Military docs share breakthrough findings in mental health, brain injury treatment

| July 7, 2011 | 0 Comments
(From left to right) Lt. Col. Kirk Phillips, behavioral health consultant for U.S. Forces-Afghanistan; Navy Capt. Michael McCarten, commanding officer, NATO, Role 3 Multinational Medical Unit; and Navy Rear Adm. David Smith, chief of the International Security Assistance Force, Combined-Joint Medical Branch, listen to a brief during the inaugural Behavioral Health and Concussion Care Conference at Kandahar Airfield, Afghanistan, June 25.

(From left to right) Lt. Col. Kirk Phillips, behavioral health consultant for U.S. Forces-Afghanistan; Navy Capt. Michael McCarten, commanding officer, NATO, Role 3 Multinational Medical Unit; and Navy Rear Adm. David Smith, chief of the International Security Assistance Force, Combined-Joint Medical Branch, listen to a brief during the inaugural Behavioral Health and Concussion Care Conference at Kandahar Airfield, Afghanistan, June 25.

Story and Photo by
Sgt. Edward A. Garibay
16th Mobile Public Affairs Detachment

Psychotherapy teleconferencing is part of PTSD discussion 

KANDAHAR AIRFIELD, Afghanistan — Among all the injuries service members sustain during a combat deployment, the most common are concussions, post-traumatic stress and other difficult-to-detect behavioral health issues.

Studies show that anywhere between 10 and 20 percent of deployed service members will sustain a concussion, said Col. Jamie Grimes, theater neurologist, “Task Force 44 Medical Brigade,” recently.

“If you think about the 1.6 million service members who have already deployed, even 10 percent is a very large number,” Grimes said. “Without the right systems of detection in place, they’re at greater risk of being sent back into the fight too early.”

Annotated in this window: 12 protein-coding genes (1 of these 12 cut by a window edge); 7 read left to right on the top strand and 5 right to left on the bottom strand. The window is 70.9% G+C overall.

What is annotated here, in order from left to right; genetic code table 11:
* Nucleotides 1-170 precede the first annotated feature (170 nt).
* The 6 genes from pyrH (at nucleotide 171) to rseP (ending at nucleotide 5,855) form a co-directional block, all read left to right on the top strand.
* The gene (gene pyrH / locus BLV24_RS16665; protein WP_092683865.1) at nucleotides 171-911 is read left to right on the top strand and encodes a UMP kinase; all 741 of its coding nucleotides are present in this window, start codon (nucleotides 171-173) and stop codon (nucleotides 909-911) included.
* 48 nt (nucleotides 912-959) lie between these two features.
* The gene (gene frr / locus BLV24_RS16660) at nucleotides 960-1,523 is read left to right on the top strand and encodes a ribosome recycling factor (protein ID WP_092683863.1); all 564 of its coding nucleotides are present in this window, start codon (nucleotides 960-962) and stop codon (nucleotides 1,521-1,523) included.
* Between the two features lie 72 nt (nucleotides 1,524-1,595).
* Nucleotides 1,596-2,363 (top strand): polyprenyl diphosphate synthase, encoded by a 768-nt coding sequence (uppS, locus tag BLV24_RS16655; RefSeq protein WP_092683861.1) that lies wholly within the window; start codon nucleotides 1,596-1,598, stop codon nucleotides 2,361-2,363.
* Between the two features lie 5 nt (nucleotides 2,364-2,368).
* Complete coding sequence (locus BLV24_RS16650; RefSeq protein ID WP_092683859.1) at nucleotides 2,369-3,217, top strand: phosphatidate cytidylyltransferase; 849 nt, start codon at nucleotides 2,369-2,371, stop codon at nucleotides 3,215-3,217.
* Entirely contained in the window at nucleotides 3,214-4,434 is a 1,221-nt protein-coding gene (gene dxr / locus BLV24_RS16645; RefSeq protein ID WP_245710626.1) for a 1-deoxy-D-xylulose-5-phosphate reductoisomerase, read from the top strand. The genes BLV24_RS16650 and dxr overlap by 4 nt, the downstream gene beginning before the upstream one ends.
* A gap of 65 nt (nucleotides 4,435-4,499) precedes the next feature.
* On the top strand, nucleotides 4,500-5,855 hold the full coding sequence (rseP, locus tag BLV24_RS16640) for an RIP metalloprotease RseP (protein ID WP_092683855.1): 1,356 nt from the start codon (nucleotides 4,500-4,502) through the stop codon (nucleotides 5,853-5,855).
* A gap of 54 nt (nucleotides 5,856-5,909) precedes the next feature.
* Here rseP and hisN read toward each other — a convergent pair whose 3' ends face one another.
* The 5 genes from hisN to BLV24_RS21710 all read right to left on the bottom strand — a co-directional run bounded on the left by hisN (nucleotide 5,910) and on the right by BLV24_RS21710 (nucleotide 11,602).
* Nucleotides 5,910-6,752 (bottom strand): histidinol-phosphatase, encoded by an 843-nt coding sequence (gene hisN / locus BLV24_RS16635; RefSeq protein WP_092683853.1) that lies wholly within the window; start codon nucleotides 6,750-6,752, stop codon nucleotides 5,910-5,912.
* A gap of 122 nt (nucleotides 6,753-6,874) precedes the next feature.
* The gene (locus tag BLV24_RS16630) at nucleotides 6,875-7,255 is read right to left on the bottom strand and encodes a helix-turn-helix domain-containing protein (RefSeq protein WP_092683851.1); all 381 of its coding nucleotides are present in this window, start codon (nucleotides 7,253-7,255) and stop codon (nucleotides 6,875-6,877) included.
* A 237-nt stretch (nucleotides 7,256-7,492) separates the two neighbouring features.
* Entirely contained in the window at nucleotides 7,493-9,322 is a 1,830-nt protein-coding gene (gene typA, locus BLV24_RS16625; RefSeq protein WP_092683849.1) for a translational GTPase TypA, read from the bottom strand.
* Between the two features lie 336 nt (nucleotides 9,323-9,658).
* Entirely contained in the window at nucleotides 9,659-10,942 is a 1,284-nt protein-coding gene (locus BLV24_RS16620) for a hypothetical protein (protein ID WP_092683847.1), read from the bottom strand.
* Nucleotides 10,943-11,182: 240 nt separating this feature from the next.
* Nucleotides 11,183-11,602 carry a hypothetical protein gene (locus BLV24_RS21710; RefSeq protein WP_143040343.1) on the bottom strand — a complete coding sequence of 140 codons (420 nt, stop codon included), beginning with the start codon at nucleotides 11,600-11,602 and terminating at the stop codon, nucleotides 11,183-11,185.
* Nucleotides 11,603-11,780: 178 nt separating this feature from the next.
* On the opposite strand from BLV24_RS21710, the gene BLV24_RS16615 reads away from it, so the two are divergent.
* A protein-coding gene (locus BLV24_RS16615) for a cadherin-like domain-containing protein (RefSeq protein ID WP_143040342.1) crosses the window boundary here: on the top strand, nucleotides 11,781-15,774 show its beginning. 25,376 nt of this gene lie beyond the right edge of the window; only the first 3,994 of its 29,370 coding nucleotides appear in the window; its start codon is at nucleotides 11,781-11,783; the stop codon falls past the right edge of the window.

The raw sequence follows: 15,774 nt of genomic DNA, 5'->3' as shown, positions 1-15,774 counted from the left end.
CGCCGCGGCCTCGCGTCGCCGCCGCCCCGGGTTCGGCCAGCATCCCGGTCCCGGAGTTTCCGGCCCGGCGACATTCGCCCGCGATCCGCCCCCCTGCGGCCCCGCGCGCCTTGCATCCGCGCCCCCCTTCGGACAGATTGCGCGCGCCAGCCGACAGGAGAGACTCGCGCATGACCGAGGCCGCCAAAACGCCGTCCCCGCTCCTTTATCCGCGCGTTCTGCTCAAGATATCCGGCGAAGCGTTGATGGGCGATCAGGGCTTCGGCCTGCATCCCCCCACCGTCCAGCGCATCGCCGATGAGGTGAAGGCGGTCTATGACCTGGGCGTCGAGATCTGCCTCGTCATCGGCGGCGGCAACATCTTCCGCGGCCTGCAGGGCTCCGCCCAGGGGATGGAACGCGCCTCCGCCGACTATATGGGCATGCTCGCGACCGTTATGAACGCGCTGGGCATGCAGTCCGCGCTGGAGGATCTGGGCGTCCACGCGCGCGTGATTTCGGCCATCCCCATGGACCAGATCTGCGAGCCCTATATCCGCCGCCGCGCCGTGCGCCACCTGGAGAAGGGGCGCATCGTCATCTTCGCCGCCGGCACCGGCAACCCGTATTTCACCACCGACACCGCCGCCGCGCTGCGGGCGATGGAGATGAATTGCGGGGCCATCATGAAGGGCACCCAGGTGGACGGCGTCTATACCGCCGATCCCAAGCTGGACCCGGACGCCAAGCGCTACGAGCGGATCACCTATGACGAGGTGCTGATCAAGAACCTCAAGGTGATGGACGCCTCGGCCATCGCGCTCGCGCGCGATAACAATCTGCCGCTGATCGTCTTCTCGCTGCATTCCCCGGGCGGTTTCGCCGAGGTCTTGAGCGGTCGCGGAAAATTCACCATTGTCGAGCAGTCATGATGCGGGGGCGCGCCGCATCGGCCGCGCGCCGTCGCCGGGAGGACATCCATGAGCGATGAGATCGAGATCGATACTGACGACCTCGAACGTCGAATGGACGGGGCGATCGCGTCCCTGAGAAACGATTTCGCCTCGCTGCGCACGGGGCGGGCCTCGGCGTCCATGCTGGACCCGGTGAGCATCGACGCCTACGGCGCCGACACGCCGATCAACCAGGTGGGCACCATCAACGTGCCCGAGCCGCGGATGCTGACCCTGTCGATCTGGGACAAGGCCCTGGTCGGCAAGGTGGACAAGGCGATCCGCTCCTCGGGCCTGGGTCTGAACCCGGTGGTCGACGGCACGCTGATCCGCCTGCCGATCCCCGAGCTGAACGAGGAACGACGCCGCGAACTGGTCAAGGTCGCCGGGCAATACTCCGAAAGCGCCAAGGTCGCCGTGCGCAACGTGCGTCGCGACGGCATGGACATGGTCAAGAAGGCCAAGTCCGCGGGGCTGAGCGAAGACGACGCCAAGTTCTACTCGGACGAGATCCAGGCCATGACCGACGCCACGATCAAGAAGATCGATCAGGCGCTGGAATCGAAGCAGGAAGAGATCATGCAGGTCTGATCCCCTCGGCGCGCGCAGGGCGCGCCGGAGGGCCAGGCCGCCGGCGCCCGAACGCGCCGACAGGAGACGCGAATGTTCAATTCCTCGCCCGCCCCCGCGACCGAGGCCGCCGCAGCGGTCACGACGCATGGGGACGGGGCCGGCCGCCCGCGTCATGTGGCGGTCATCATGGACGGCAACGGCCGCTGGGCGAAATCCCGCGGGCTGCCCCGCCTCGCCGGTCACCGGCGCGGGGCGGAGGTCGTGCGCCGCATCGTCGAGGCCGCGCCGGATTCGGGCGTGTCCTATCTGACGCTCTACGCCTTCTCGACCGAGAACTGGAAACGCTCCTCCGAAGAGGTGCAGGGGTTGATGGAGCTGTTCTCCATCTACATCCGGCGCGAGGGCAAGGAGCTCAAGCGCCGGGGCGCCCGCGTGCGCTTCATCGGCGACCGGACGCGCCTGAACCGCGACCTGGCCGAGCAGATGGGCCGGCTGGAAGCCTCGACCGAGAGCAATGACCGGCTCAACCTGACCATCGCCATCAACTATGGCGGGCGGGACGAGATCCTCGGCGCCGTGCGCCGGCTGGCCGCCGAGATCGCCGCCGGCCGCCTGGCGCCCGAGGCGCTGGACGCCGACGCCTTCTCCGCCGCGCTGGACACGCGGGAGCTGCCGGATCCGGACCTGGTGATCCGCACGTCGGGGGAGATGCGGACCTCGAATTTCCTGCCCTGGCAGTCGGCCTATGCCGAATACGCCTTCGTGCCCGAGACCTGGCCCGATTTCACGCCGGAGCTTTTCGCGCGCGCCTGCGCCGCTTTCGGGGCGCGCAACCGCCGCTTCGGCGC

Unfortunately, the most significant findings about battle injury treatments are not published until months or even years after a combat health professional returns from a deployment, said Navy Cmdr. Benjamin Griffeth, head of mental health, Role 3 Multinational Medical Unit, here.

Service members are working to break these traditions.

Nearly 100 military health care professionals from across Afghanistan met, here, to discuss their cutting-edge findings and innovative techniques for behavioral health and concussion care, June 24. It was the first time such an event has occurred in Afghanistan.

“This conference represents military medicine moving forward,” Griffeth said. “You’re seeing a multinational group meet, in real time, to discuss, ‘How can we do what we do better?’ It’s not, ‘What could we have done three years ago,’ it’s, ‘What are we going to start doing tomorrow, for the Soldier serving right now?’”

The conference brought service members from private first class to rear admiral together to discuss real cases from the combat zone.

“Just being here, surrounded by all these professionals, I get to learn a lot,” said Pfc. Stephanie Lora-Surun, behavioral health specialist, Company C, 325th Brigade Support Battalion, 3rd Brigade Combat Team, 25th Infantry Division. “Bookwork is bookwork. I can read it, but getting told how to actually deal with a patient, it’s a huge benefit since … I’m seeing Soldiers with symptoms and problems related to war.”

Grimes said that first-line Soldiers, Sailors, Airmen and Marines, like Lora-Surun, have the most influence when it comes to prevention and identification.

Typical service members are more willing to listen to someone they know — rather than a television commercial or a high-ranking stranger — to get the help they need.

One of the most innovative ideas discussed during the conference was the concept of psychotherapy teleconferencing, a video chat counseling session that works like Skype. With the new technology, Soldiers would be able to speak with a psychologist, instantly, from anywhere in the world.

Military psychologists are already putting the idea to use and making this service available to service members currently deployed in hostile areas.

 

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Category: Deployed Forces, Health, News

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